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Locating, Constructing, and Managing Islands for Nesting Waterfowl

Construction Guidelines for Earthen Islands


To create a natural appearance, islands should be built in an oval, kidney, or peanut shape with rounded outlines rather than square corners (Figure 2). The erosive effects of waves can be reduced when the point of the island is directed into the prevailing storm winds that occur during the ice-free months. In the United States, data on winds can be obtained from the National Weather Service at most major airports or from the National Climatic Data Center, 37 Battery Park Ave., Asheville, NC 28801-2733. In Canada, wind information is available at the Atmospheric Environment Service, 266 Graham Ave., Winnipeg, MB R3C 3V4.

Figure 2: Diagram of a 1-acre island.
Figure 2.  Islands built in an oval shape with a rounded outline create a more natural appearance.

To minimize costs, islands should be constructed where the water depth seldom exceeds 3 feet. Water-level information might be obtained from local residents or by locating previous high-water marks. Ideally, construction should take place when the wetland is dry or in winter when there is sufficient ice to support heavy equipment. All ice and vegetation must be cleared from the island base during site preparation.

In open water habitat, Ducks Unlimited recommends that the island base be as high as the average water level in the wetland and constructed with 10:1 side slopes (Figure 2). The top of each island should rise 4 feet above the base and have 4:1 side slopes. A 10-foot-wide, flat berm is usually constructed between the bottom of the island slope and the top edge of the base slope to absorb wave energy and to slow island erosion. Where islands are built in wetlands with moderate wave action, a single 6:1 or 8:1 side slope without a berm is acceptable.

The island should be constructed with soil or fill from the wetland bottom immediately adjacent to the construction site or from an upland borrow area. Because mink are attracted to permanent, steep-sided ponds, excavated areas in wetlands should be no more than 1 or 2 feet deeper than pond bottom. Most suitably, fill should be taken from an area immediately around the island, leaving an excavation with 20:1 or gentler side-slopes.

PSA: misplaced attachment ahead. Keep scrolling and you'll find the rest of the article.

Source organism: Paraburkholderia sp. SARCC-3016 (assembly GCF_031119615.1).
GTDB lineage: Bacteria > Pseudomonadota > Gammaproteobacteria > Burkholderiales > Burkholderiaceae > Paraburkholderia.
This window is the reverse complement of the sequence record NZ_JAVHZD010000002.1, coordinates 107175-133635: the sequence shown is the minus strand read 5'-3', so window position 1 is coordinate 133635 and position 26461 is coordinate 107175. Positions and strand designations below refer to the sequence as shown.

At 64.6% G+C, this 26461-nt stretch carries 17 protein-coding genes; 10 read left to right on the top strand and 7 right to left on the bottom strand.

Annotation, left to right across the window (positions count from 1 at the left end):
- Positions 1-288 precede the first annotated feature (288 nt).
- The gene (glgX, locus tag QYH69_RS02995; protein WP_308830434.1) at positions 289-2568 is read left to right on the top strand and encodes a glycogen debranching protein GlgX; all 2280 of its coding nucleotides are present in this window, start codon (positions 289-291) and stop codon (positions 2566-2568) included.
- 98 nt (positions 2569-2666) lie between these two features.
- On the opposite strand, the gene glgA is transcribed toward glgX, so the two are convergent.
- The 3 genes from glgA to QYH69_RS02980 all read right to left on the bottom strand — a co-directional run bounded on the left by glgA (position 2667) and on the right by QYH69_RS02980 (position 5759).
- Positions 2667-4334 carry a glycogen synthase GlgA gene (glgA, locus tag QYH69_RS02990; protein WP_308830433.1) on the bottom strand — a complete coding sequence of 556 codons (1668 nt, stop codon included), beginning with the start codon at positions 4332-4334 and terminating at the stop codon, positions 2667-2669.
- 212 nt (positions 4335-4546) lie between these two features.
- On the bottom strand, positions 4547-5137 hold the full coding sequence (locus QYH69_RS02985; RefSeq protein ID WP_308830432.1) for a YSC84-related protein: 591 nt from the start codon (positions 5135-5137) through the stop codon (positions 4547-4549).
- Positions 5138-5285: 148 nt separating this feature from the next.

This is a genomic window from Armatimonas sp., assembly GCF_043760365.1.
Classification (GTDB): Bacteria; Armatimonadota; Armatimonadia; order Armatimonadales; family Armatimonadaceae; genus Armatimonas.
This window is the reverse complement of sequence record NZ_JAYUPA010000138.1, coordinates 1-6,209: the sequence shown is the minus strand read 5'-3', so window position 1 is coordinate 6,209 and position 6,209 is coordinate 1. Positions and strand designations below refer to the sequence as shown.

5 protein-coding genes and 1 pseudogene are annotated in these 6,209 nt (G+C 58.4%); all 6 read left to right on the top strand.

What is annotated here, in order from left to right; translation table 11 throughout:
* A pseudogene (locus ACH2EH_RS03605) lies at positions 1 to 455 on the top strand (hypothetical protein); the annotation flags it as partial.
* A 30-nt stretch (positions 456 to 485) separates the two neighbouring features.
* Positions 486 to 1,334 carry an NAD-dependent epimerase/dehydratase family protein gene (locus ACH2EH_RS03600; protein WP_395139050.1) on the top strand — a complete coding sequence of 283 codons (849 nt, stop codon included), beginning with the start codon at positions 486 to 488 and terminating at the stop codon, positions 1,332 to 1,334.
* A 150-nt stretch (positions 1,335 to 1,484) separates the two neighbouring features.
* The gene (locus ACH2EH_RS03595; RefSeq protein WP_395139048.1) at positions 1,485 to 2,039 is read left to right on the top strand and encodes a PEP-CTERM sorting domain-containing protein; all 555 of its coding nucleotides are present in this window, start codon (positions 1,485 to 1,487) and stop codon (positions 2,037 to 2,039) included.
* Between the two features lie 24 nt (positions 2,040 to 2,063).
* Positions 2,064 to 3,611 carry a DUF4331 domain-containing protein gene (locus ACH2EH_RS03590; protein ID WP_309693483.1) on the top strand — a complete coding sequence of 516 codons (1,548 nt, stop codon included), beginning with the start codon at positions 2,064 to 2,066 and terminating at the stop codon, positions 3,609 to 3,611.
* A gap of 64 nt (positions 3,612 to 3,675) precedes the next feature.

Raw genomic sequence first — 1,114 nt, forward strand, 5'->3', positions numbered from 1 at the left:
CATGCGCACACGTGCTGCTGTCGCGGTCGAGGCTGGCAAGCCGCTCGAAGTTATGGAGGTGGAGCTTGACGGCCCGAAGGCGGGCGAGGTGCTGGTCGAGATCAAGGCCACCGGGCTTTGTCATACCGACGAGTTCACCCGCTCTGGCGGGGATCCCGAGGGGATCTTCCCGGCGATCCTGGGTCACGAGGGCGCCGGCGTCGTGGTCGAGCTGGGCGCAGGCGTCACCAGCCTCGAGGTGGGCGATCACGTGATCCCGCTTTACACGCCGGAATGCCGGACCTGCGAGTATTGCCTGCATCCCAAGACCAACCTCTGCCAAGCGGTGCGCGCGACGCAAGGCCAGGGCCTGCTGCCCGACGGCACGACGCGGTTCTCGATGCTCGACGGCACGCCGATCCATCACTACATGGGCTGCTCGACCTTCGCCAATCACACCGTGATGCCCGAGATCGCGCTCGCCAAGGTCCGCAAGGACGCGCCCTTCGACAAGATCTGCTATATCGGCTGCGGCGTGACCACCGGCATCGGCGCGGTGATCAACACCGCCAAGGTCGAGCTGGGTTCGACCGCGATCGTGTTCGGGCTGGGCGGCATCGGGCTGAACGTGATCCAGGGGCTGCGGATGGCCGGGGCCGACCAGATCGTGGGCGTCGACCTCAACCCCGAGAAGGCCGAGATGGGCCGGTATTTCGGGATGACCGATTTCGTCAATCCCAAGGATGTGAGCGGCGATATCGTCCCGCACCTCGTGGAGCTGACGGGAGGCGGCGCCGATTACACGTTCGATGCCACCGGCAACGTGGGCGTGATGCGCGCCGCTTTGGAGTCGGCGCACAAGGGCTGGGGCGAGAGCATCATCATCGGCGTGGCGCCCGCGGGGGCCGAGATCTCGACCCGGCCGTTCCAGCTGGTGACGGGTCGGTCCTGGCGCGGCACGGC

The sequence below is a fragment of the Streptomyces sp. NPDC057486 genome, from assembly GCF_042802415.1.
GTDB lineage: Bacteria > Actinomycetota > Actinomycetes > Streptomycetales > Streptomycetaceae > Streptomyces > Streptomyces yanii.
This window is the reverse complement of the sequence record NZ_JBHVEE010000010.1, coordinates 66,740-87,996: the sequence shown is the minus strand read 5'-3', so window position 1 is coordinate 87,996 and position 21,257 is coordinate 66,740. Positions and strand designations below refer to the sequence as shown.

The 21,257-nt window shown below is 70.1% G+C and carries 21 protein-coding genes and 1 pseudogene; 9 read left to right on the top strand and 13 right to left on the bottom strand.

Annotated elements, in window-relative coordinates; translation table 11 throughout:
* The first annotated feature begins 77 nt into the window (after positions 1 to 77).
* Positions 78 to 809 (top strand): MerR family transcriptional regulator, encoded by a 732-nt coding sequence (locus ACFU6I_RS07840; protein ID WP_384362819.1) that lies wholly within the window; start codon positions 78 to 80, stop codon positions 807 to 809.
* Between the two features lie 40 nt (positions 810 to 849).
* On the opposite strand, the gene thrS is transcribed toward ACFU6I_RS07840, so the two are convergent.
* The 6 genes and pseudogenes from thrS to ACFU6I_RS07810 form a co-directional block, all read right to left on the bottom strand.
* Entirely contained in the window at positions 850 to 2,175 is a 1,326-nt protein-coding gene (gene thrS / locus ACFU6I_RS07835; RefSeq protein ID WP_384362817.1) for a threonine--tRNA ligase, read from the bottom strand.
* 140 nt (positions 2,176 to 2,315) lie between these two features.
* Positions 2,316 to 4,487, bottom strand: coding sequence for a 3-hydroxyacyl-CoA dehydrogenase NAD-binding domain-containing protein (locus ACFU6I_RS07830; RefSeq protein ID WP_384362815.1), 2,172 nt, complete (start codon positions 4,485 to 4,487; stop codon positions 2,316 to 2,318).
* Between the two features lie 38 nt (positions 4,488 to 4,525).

Photo of bulldozer clearing ice and snow-covered vegetation from island location.
All ice and vegetation must be cleared from the island base during site preparation. (photo by Ducks Unlimited)

The mid-wetland sites recommended for islands subjects them to severe wave action. Preferred soils for island construction should contain about 30% clay mixed with silt and sand and preferably some aggregate. Fill material should not include chunks of ice. Prior to moving fill material from the borrow site, topsoil should be removed and stockpiled for later use.

During construction fill material should be deposited in a continuous, layering fashion. Each layer of material must be thoroughly compacted before another layer is put into place. Upon completion of construction, the previously stockpiled topsoil should be spread 4 to 6 inches deep across the surface of the island. When construction is completed, haul-roads should be removed and the entire area reshaped to restore the original contours.

Photo of equipment adding layers of fill material during island construction.
During island construction, fill material should be deposited in a continuous, layering fashion. Each layer of material must be thoroughly compacted before another is put into place. (photo by Ducks Unlimited)


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